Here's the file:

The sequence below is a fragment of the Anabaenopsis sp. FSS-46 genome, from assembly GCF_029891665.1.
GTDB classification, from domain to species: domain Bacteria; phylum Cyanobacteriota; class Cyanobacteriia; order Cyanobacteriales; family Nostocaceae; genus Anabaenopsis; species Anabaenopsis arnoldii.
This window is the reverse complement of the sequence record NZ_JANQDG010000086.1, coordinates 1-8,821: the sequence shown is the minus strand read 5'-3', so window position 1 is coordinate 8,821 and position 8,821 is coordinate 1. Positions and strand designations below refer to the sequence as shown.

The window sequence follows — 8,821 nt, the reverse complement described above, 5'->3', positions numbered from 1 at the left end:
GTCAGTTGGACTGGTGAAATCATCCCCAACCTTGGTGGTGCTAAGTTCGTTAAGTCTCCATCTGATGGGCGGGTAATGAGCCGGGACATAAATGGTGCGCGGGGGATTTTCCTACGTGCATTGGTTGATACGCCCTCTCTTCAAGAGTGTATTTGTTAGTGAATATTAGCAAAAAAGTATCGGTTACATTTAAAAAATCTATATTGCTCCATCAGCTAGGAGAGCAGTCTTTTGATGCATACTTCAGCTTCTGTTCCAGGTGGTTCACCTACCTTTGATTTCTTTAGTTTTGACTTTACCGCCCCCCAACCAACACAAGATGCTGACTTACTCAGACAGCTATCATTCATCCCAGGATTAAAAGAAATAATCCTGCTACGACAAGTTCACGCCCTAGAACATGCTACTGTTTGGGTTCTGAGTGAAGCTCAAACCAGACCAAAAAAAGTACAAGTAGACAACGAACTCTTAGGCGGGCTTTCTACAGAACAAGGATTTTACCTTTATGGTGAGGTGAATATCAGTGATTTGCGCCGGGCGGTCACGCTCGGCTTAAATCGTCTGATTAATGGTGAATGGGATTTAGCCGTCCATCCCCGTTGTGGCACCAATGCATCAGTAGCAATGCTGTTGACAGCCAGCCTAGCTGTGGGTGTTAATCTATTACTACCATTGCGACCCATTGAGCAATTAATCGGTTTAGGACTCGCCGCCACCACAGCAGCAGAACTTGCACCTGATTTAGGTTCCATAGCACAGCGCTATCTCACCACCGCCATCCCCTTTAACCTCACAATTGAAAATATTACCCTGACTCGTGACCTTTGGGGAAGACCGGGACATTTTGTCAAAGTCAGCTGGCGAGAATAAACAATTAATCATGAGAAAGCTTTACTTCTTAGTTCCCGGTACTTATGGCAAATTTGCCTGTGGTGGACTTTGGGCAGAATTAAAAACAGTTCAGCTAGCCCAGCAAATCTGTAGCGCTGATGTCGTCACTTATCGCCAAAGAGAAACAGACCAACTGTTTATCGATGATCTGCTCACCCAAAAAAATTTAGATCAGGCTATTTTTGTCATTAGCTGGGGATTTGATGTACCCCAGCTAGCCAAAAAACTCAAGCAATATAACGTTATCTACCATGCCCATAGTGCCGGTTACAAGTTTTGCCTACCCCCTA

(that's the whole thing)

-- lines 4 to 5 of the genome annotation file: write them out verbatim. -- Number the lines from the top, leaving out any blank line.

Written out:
The window sequence follows — 8,821 nt, the reverse complement described above, 5'->3', positions numbered from 1 at the left end:
GTCAGTTGGACTGGTGAAATCATCCCCAACCTTGGTGGTGCTAAGTTCGTTAAGTCTCCATCTGATGGGCGGGTAATGAGCCGGGACATAAATGGTGCGCGGGGGATTTTCCTACGTGCATTGGTTGATACGCCCTCTCTTCAAGAGTGTATTTGTTAGTGAATATTAGCAAAAAAGTATCGGTTACATTTAAAAAATCTATATTGCTCCATCAGCTAGGAGAGCAGTCTTTTGATGCATACTTCAGCTTCTGTTCCAGGTGGTTCACCTACCTTTGATTTCTTTAGTTTTGACTTTACCGCCCCCCAACCAACACAAGATGCTGACTTACTCAGACAGCTATCATTCATCCCAGGATTAAAAGAAATAATCCTGCTACGACAAGTTCACGCCCTAGAACATGCTACTGTTTGGGTTCTGAGTGAAGCTCAAACCAGACCAAAAAAAGTACAAGTAGACAACGAACTCTTAGGCGGGCTTTCTACAGAACAAGGATTTTACCTTTATGGTGAGGTGAATATCAGTGATTTGCGCCGGGCGGTCACGCTCGGCTTAAATCGTCTGATTAATGGTGAATGGGATTTAGCCGTCCATCCCCGTTGTGGCACCAATGCATCAGTAGCAATGCTGTTGACAGCCAGCCTAGCTGTGGGTGTTAATCTATTACTACCATTGCGACCCATTGAGCAATTAATCGGTTTAGGACTCGCCGCCACCACAGCAGCAGAACTTGCACCTGATTTAGGTTCCATAGCACAGCGCTATCTCACCACCGCCATCCCCTTTAACCTCACAATTGAAAATATTACCCTGACTCGTGACCTTTGGGGAAGACCGGGACATTTTGTCAAAGTCAGCTGGCGAGAATAAACAATTAATCATGAGAAAGCTTTACTTCTTAGTTCCCGGTACTTATGGCAAATTTGCCTGTGGTGGACTTTGGGCAGAATTAAAAACAGTTCAGCTAGCCCAGCAAATCTGTAGCGCTGATGTCGTCACTTATCGCCAAAGAGAAACAGACCAACTGTTTATCGATGATCTGCTCACCCAAAAAAATTTAGATCAGGCTATTTTTGTCATTAGCTGGGGATTTGATGTACCCCAGCTAGCCAAAAAACTCAAGCAATATAACGTTATCTACCATGCCCATAGTGCCGGTTACAAGTTTTGCCTACCCCCTA